Monday, August 25, 2008

FYI Obama: You’re Not Reagan

But you’ve got that Jimmy Carter thing down

Obama would like to think of himself as the liberal’s Ronald Reagan, and his campaign would love to invoke the image of the Reagan 1980 electoral landslide in the minds of voters. Obama frequently compares himself to Reagan in stump speeches, and why wouldn’t he? Reagan rode a wave of public discontent to a historical political landslide. He appealed to voters in both parties to engineer a nationwide political realignment that still shapes today’s political landscape. He was a celebrity idealist and sunny optimist whose only apparent weakness was his image as an inexperienced Hollywood lightweight. Obama kicked off the Reagan comparisons early in the primary season with this widely quoted interview with the Reno Gazette Journal Editorial Board on Jan 14, 2008:

I don’t want to present myself as some sort of singular figure. I think part of what’s different is the times. I do think that, for example, the 1980 election was different. I mean, I think Ronald Reagan changed the trajectory of America, in a way that, you know, that Richard Nixon did not, and in a way that Bill Clinton did not. He put us on a fundamentally different path because the country was ready for it.

Unfortunately, as has been a trend with Democratic candidates in the last two presidential elections, Obama underestimates the intelligence of the average voter. The majority of Americans are more sophisticated than the Democratic campaign gives them credit for. Issues and character inform the average voter and direct their ballot – not slick photo ops and snazzy logos. The Obama campaign and its supporters are tragically focused on the latter and fail to recognize that it was common sense policies and strength of character that fueled Reagan’s political appeal amongst both Republicans and Democrats. Some superficial similarities to Reagan aside, Obama has much more in common with Jimmy Carter on deeper levels of policy and political thinking. Whether it is taxes, foreign policy, or even racial politics, similarities to the Carter administration are strikingly evident.

First on taxes and the economy, hoping to deflect criticism of Obama’s policies, Chuck Raasch wrote last month in, “Democrats had ridiculed Reagan as an actor who had crazy economic theories.” It is a convenient narrative for Democrats to point out that Reagan was criticized for promoting “voodoo economics” much as Obama is being ridiculed for his taxation policies today. However, the ridicule is where the similarities to Reagan end, and in terms of taxes, Reagan and Obama could not be further apart in their respective philosophies.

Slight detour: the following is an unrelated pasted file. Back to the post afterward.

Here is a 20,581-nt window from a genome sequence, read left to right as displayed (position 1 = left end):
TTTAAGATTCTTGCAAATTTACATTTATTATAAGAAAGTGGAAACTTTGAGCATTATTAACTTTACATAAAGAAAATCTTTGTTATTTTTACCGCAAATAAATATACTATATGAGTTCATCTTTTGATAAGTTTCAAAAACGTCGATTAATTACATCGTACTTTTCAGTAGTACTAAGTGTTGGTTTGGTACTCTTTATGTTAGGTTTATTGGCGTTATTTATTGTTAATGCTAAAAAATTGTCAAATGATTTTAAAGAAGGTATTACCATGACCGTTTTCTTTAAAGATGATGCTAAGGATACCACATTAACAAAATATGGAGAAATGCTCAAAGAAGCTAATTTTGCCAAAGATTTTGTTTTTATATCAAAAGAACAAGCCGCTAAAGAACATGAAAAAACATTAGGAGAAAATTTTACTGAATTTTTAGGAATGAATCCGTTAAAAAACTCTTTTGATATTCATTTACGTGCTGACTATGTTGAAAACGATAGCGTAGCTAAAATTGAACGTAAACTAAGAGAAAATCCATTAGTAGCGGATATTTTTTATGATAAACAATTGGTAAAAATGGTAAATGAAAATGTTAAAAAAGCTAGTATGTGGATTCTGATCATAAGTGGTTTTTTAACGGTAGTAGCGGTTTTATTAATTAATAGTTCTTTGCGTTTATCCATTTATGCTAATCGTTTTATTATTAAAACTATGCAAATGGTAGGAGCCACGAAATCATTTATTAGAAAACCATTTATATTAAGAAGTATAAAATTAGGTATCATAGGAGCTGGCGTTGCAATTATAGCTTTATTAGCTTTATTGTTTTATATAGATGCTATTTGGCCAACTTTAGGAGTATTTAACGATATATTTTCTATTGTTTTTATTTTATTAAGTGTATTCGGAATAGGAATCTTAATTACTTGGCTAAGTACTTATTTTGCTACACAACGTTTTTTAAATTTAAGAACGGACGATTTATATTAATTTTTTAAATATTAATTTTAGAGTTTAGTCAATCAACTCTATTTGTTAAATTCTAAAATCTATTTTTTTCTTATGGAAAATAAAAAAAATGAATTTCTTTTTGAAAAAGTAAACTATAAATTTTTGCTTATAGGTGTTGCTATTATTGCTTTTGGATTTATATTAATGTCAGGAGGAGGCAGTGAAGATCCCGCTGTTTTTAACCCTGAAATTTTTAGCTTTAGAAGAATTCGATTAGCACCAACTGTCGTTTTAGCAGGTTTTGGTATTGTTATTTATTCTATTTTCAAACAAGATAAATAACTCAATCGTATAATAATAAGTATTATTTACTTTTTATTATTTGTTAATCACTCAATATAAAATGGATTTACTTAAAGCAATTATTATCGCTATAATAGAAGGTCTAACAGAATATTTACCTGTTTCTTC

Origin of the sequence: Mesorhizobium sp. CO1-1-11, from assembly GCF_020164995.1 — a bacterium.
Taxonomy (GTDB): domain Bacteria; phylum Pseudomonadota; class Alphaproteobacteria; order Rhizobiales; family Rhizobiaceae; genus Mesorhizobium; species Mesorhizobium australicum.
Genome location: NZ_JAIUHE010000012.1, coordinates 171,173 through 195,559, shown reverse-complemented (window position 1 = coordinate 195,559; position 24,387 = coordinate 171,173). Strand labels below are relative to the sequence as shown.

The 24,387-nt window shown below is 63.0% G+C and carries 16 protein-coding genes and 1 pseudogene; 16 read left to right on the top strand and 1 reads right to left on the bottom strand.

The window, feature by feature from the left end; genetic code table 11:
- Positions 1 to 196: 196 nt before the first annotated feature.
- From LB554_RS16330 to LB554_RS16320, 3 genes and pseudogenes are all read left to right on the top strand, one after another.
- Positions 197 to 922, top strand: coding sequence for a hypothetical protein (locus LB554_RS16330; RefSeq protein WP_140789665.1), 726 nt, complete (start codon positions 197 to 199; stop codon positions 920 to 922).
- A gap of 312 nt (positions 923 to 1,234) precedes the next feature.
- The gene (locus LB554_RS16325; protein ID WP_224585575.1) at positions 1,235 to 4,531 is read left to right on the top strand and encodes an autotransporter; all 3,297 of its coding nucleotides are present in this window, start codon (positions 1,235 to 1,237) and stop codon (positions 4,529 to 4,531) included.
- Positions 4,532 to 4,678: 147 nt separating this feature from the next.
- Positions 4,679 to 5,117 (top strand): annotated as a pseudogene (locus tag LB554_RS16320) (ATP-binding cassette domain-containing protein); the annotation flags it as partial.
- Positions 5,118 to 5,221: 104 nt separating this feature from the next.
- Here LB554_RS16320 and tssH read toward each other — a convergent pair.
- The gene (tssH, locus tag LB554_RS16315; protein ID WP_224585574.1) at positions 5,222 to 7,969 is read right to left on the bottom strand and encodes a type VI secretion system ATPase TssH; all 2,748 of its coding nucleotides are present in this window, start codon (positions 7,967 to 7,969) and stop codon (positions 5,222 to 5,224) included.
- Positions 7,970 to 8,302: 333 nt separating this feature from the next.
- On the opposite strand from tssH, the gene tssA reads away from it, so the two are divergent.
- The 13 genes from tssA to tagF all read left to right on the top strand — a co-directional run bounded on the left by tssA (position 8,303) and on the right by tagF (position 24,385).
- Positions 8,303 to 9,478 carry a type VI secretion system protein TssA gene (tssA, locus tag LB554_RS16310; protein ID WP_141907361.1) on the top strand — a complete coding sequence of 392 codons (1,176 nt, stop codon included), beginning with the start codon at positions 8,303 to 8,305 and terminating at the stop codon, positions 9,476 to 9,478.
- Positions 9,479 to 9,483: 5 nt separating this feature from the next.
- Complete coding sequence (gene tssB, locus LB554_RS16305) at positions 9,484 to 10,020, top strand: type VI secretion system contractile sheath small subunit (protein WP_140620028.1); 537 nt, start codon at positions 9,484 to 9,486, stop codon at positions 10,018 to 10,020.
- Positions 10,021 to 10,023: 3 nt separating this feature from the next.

Reagan was an adherent to supply side economics that promoted strategically adjusting capital gains and income taxes to encourage production and thus maximize tax revenue. In our modern tax climate, this means cutting taxes. Obama, on the other hand, advocates raising taxes to make things more “fair.” His campaign dubs its policy, “Tax Fairness for the Middle Class;” of course, Obama would be our grand arbiter of fairness. During the Democratic primaries in the ABC debate against Senator Clinton on April 16, 2008, Charles Gibson challenged Obama on his capital gains tax policy. Gibson pointed out that, historically, lowering the capitol gains tax actually increases government revenue so why would Obama favor increasing capitol gains tax? Obama responded, “I would look at raising taxes for purposes of fairness.”

Additionally, taking a page directly from the Carter playbook, Obama also advocates a revival of the disastrous Windfall Profits Tax. In stump speeches, Obama calls out Exxon-Mobile by name and sneers at their supposedly unseemly profits to finagle public support for this bill. Of course, Obama fails to mention that this tax decreased domestic production and increased dependency on foreign oil while failing dramatically to produce expected revenues. Reagan finally succeeded in repealing this tax in 1988.

Likewise, we see eerie echoes of Carter foreign policy in the Obama campaign. The most striking example is their mutual fumbling on questions of American policy towards Iran. During the Iran hostage crisis, Carter’s bungling resulted in hostages being held for 444 days and a botched rescue attempt which still holds propaganda value for terrorists to this day. Obama isn’t Commander in Chief yet, but his current stumbles on the campaign trail may foreshadow future debacles. During the YouTube/CNN Democratic primary debate, a participant asked the candidates the following question:

Would you be willing to meet separately, without precondition, during your first year of your administration in Washington, or anywhere else, with the leaders of Iran, Syria, Venezuela, Cuba, and North Korea in order to bridge the gap that divides our countries?

Without hesitation Senator Obama responded affirmatively, and for bonus points, threw in another Reagan reference:

I would, and the reason is this: that the notion that somehow not talking to countries is punishment to them which has been the guiding diplomatic principle of [the Bush] administration is ridiculous. Now, Ronald Reagan and Democratic presidents like JFK constantly spoke to the Soviet Union at a time when Ronald Reagan called them an evil empire… [Iran and Syria] have been acting irresponsibly up until this point, but if we tell them that we are not going to be a permanent occupying force, we are going to be in a position to say that they are going to have to carry some weight in terms of stabilizing the region.